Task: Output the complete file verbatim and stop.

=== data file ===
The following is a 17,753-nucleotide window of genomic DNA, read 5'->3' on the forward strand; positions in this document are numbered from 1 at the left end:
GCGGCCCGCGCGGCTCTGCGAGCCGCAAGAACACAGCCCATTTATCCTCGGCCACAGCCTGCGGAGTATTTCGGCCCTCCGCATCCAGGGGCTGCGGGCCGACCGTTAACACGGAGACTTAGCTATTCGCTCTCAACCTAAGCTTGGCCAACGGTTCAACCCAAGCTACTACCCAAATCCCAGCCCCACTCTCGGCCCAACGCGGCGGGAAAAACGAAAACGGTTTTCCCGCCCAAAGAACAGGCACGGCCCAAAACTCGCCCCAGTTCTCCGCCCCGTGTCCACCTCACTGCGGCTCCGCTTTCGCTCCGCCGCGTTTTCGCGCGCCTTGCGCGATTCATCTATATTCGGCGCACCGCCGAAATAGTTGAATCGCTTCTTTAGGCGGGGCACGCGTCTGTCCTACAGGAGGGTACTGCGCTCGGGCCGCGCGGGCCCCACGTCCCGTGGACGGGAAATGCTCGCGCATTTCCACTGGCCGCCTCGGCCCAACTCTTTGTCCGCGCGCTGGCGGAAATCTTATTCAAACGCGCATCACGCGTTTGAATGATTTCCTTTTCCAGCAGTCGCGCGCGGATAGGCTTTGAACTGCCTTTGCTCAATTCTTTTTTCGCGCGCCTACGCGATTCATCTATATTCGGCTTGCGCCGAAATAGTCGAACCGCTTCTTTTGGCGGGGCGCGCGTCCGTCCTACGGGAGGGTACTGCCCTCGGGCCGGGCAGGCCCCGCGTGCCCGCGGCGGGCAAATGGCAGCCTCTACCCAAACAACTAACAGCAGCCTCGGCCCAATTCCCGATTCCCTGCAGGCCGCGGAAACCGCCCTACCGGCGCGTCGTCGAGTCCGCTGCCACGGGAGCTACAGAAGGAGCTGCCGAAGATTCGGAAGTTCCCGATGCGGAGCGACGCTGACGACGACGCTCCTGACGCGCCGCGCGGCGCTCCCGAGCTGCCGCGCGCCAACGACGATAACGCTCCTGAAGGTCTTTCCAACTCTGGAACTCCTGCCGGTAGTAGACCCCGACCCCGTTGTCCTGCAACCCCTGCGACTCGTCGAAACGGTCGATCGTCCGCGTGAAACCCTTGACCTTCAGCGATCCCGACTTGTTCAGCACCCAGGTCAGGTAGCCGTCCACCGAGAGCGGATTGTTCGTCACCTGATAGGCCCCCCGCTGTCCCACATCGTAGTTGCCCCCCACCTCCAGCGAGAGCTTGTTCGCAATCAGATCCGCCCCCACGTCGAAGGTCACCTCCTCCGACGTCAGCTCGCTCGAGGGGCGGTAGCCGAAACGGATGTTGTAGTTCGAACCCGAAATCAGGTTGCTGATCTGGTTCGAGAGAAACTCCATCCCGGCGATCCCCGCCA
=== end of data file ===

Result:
The following is a 17,753-nucleotide window of genomic DNA, read 5'->3' on the forward strand; positions in this document are numbered from 1 at the left end:
GCGGCCCGCGCGGCTCTGCGAGCCGCAAGAACACAGCCCATTTATCCTCGGCCACAGCCTGCGGAGTATTTCGGCCCTCCGCATCCAGGGGCTGCGGGCCGACCGTTAACACGGAGACTTAGCTATTCGCTCTCAACCTAAGCTTGGCCAACGGTTCAACCCAAGCTACTACCCAAATCCCAGCCCCACTCTCGGCCCAACGCGGCGGGAAAAACGAAAACGGTTTTCCCGCCCAAAGAACAGGCACGGCCCAAAACTCGCCCCAGTTCTCCGCCCCGTGTCCACCTCACTGCGGCTCCGCTTTCGCTCCGCCGCGTTTTCGCGCGCCTTGCGCGATTCATCTATATTCGGCGCACCGCCGAAATAGTTGAATCGCTTCTTTAGGCGGGGCACGCGTCTGTCCTACAGGAGGGTACTGCGCTCGGGCCGCGCGGGCCCCACGTCCCGTGGACGGGAAATGCTCGCGCATTTCCACTGGCCGCCTCGGCCCAACTCTTTGTCCGCGCGCTGGCGGAAATCTTATTCAAACGCGCATCACGCGTTTGAATGATTTCCTTTTCCAGCAGTCGCGCGCGGATAGGCTTTGAACTGCCTTTGCTCAATTCTTTTTTCGCGCGCCTACGCGATTCATCTATATTCGGCTTGCGCCGAAATAGTCGAACCGCTTCTTTTGGCGGGGCGCGCGTCCGTCCTACGGGAGGGTACTGCCCTCGGGCCGGGCAGGCCCCGCGTGCCCGCGGCGGGCAAATGGCAGCCTCTACCCAAACAACTAACAGCAGCCTCGGCCCAATTCCCGATTCCCTGCAGGCCGCGGAAACCGCCCTACCGGCGCGTCGTCGAGTCCGCTGCCACGGGAGCTACAGAAGGAGCTGCCGAAGATTCGGAAGTTCCCGATGCGGAGCGACGCTGACGACGACGCTCCTGACGCGCCGCGCGGCGCTCCCGAGCTGCCGCGCGCCAACGACGATAACGCTCCTGAAGGTCTTTCCAACTCTGGAACTCCTGCCGGTAGTAGACCCCGACCCCGTTGTCCTGCAACCCCTGCGACTCGTCGAAACGGTCGATCGTCCGCGTGAAACCCTTGACCTTCAGCGATCCCGACTTGTTCAGCACCCAGGTCAGGTAGCCGTCCACCGAGAGCGGATTGTTCGTCACCTGATAGGCCCCCCGCTGTCCCACATCGTAGTTGCCCCCCACCTCCAGCGAGAGCTTGTTCGCAATCAGATCCGCCCCCACGTCGAAGGTCACCTCCTCCGACGTCAGCTCGCTCGAGGGGCGGTAGCCGAAACGGATGTTGTAGTTCGAACCCGAAATCAGGTTGCTGATCTGGTTCGAGAGAAACTCCATCCCGGCGATCCCCGCCA